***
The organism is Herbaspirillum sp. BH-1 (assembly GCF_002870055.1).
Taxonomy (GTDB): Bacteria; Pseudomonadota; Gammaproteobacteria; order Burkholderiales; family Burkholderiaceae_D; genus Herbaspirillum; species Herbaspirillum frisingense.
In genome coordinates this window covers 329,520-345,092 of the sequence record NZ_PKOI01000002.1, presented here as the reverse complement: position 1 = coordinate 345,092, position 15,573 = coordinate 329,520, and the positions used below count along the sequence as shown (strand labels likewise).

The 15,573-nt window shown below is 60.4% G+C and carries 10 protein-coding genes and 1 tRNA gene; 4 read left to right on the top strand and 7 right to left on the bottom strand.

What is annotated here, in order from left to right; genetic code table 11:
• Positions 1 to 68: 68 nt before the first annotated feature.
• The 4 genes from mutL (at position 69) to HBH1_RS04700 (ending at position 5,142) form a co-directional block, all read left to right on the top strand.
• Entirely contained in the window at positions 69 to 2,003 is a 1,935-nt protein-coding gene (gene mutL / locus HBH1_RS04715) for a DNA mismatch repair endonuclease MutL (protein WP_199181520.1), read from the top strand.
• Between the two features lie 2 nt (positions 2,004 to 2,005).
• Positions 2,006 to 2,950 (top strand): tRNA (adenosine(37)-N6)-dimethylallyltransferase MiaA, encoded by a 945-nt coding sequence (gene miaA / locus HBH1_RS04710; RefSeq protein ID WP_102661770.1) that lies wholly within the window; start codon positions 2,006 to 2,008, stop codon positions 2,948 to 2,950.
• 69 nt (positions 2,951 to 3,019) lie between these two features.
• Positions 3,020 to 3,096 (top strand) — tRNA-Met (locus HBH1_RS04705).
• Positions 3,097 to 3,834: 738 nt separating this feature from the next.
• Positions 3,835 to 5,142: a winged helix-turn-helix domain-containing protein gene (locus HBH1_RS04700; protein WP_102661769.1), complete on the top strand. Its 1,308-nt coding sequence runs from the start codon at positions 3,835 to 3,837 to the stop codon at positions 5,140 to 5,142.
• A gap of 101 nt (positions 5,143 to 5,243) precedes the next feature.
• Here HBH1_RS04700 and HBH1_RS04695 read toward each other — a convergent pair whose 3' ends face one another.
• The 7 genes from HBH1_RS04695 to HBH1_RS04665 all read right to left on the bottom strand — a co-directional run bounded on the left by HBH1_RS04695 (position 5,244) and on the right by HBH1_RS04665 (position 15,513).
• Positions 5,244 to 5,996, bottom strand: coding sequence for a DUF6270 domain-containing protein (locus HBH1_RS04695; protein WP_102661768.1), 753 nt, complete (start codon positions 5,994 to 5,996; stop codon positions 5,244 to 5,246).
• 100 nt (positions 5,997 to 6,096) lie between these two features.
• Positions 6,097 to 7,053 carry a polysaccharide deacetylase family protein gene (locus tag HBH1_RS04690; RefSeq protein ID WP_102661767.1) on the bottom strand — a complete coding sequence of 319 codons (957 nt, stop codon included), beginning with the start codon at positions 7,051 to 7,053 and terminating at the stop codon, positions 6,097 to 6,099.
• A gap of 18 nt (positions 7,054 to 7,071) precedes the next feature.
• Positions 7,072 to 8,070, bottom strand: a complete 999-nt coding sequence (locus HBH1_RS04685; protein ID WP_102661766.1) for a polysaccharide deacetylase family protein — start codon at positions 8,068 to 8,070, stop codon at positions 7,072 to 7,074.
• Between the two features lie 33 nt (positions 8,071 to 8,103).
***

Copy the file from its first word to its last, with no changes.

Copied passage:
The organism is Herbaspirillum sp. BH-1 (assembly GCF_002870055.1).
Taxonomy (GTDB): Bacteria; Pseudomonadota; Gammaproteobacteria; order Burkholderiales; family Burkholderiaceae_D; genus Herbaspirillum; species Herbaspirillum frisingense.
In genome coordinates this window covers 329,520-345,092 of the sequence record NZ_PKOI01000002.1, presented here as the reverse complement: position 1 = coordinate 345,092, position 15,573 = coordinate 329,520, and the positions used below count along the sequence as shown (strand labels likewise).

The 15,573-nt window shown below is 60.4% G+C and carries 10 protein-coding genes and 1 tRNA gene; 4 read left to right on the top strand and 7 right to left on the bottom strand.

What is annotated here, in order from left to right; genetic code table 11:
• Positions 1 to 68: 68 nt before the first annotated feature.
• The 4 genes from mutL (at position 69) to HBH1_RS04700 (ending at position 5,142) form a co-directional block, all read left to right on the top strand.
• Entirely contained in the window at positions 69 to 2,003 is a 1,935-nt protein-coding gene (gene mutL / locus HBH1_RS04715) for a DNA mismatch repair endonuclease MutL (protein WP_199181520.1), read from the top strand.
• Between the two features lie 2 nt (positions 2,004 to 2,005).
• Positions 2,006 to 2,950 (top strand): tRNA (adenosine(37)-N6)-dimethylallyltransferase MiaA, encoded by a 945-nt coding sequence (gene miaA / locus HBH1_RS04710; RefSeq protein ID WP_102661770.1) that lies wholly within the window; start codon positions 2,006 to 2,008, stop codon positions 2,948 to 2,950.
• 69 nt (positions 2,951 to 3,019) lie between these two features.
• Positions 3,020 to 3,096 (top strand) — tRNA-Met (locus HBH1_RS04705).
• Positions 3,097 to 3,834: 738 nt separating this feature from the next.
• Positions 3,835 to 5,142: a winged helix-turn-helix domain-containing protein gene (locus HBH1_RS04700; protein WP_102661769.1), complete on the top strand. Its 1,308-nt coding sequence runs from the start codon at positions 3,835 to 3,837 to the stop codon at positions 5,140 to 5,142.
• A gap of 101 nt (positions 5,143 to 5,243) precedes the next feature.
• Here HBH1_RS04700 and HBH1_RS04695 read toward each other — a convergent pair whose 3' ends face one another.
• The 7 genes from HBH1_RS04695 to HBH1_RS04665 all read right to left on the bottom strand — a co-directional run bounded on the left by HBH1_RS04695 (position 5,244) and on the right by HBH1_RS04665 (position 15,513).
• Positions 5,244 to 5,996, bottom strand: coding sequence for a DUF6270 domain-containing protein (locus HBH1_RS04695; protein WP_102661768.1), 753 nt, complete (start codon positions 5,994 to 5,996; stop codon positions 5,244 to 5,246).
• 100 nt (positions 5,997 to 6,096) lie between these two features.
• Positions 6,097 to 7,053 carry a polysaccharide deacetylase family protein gene (locus tag HBH1_RS04690; RefSeq protein ID WP_102661767.1) on the bottom strand — a complete coding sequence of 319 codons (957 nt, stop codon included), beginning with the start codon at positions 7,051 to 7,053 and terminating at the stop codon, positions 6,097 to 6,099.
• A gap of 18 nt (positions 7,054 to 7,071) precedes the next feature.
• Positions 7,072 to 8,070, bottom strand: a complete 999-nt coding sequence (locus HBH1_RS04685; protein ID WP_102661766.1) for a polysaccharide deacetylase family protein — start codon at positions 8,068 to 8,070, stop codon at positions 7,072 to 7,074.
• Between the two features lie 33 nt (positions 8,071 to 8,103).